When they notice the paint is exuberantly jumping off of their car, normal people consider it might be a good time to buy a new car. But this, of course, is my car. It’s older than my blog. I’d say it was older than dirt, but some of the original dirt is still on it.
I was surprised to notice the paint vanishment, though. I figured if you just left your car at the curb and never bothered it with soap or wax or anything, the paint would just stay put out of loyalty if nothing else. Or if it was inclined to wander, it would be sealed down with all the bird poop. I mean, otherwise, what is the point of parking under the power lines?
Actually, I was a little set back by the bird poop accumulation, which has far exceeded previous efforts, and was beginning to develop some topography. In my usual deductive fashion, I thought it was evidence of my efforts to attract more birds to the garden, or maybe evidence of a new digestive enthusiasm on the part of the regulars. Took me a few days before it occurred to me that my standard car hygiene–God’s Car Wash–had pretty much shut down for the last year. We did get two inches of rain a couple weekends ago but that was by far the most we’d had since last January. If you’ve been dissuaded from moving to Oregon because it rains all the time, fear no more. Now we’re the land of smoke and dead trees.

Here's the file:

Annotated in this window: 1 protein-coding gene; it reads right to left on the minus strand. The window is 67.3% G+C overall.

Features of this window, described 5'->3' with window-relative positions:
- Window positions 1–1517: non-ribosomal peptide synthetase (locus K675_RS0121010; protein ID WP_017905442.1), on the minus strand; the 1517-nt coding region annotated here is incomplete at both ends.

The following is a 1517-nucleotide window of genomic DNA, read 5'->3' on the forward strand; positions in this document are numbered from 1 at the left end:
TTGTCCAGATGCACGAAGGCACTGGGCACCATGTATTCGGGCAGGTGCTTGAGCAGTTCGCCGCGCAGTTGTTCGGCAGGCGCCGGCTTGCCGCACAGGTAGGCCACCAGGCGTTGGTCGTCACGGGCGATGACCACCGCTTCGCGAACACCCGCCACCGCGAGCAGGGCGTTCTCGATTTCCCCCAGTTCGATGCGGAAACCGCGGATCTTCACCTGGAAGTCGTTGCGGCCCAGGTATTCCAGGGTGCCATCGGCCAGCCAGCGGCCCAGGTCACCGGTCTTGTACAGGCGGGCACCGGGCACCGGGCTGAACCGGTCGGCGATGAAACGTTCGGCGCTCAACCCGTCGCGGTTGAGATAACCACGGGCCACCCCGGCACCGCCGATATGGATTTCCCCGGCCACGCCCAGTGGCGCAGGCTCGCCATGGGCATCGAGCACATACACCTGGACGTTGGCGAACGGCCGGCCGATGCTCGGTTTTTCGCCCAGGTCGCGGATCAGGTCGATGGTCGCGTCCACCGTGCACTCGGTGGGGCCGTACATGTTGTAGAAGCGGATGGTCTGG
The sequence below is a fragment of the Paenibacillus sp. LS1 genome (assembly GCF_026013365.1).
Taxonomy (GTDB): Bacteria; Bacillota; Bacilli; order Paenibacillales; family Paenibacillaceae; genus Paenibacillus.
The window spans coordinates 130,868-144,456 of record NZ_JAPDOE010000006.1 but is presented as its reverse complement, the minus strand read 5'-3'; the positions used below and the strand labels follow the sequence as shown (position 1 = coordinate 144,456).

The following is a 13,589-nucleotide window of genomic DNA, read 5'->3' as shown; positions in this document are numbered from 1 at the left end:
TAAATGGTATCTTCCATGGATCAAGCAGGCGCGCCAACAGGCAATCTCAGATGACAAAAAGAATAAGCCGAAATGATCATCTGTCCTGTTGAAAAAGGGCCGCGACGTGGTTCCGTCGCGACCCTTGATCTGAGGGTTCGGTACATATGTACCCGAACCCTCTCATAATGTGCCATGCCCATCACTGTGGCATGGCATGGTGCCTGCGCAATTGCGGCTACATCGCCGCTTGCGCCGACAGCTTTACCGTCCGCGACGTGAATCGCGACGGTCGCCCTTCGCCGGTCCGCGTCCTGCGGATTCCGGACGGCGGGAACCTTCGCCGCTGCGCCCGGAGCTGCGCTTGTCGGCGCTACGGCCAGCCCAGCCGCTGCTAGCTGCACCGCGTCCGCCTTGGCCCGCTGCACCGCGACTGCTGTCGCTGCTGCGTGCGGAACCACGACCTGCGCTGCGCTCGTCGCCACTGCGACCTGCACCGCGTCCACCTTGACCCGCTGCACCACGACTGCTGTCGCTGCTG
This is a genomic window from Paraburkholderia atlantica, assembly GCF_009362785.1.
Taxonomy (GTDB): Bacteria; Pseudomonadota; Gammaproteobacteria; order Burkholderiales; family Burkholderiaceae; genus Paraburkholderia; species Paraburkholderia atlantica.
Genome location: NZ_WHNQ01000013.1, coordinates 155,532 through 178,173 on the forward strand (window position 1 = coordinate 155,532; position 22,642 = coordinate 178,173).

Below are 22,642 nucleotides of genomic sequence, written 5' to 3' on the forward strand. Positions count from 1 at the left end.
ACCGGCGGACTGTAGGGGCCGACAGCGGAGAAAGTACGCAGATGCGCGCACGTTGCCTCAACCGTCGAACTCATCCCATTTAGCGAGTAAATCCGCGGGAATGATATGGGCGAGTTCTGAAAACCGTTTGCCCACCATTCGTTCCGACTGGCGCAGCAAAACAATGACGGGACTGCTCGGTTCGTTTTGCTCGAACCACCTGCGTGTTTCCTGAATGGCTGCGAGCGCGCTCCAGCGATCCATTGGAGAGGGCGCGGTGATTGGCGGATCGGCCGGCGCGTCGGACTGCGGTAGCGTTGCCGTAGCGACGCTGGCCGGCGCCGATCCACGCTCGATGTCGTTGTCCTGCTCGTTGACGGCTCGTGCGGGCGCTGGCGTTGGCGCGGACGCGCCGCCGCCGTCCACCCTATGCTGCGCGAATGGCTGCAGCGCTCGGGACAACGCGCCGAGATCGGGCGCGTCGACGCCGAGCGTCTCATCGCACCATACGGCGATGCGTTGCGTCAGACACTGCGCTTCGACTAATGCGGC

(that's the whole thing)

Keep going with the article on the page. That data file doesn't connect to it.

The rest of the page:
So after the rain a lot of the car looks a little neater now, not that I was inclined to get a new one anyway. It would be fun, and if I did it would be all-electric, but even an all-electric car has nothing on mine, virtue-wise. Mine’s all-gas but it’s parked. And there’s a significant cost to the planet of manufacturing a new one. And the electricity for a car might come from coal. So. No new car for me, unless someone creams this one. Have at it.
Besides, there’s a lot to be said for mine. If someone scuffs it up, as someone apparently just did last week, I don’t really care. That’s a freedom. My curb-feelers work great, and will until a little more rubber is scraped off the sidewalls. My blind-spot protection is second to none, as long as I have a passenger with a good set of lungs. Thanks to the hole in the floorboards that Dave created with his imaginary brake pedal, we’ve got a good auxiliary Fred Flintstone power boost system, or good enough–he’s seventy now, so he can’t keep up highway speeds for long like he used to.
The sound system isn’t all it could be, I’ll admit that. We still have a thumping bass but the treble is way out of practice and both of us have trouble with the lyrics of everything except Build Me Up Buttercup.
It might be nice to be able to unlock the doors from a few feet away, but you don’t really need them unlocked until you get there anyway, even if it’s raining, which it isn’t anymore. We do each have to roll our own windows down by hand. But that’s fun. It’s worth it just to put a young person in the seat and watch them feel along the side panel for the button like they’re trying to find the spot that makes the bookcase wall turn around in a mystery movie.
I’m sure I could get used to one bell or one whistle if I had it. I’d probably get to where I couldn’t imagine doing without it. But there’s also a lot to be said for keeping the number of things you can’t live without to a minimum.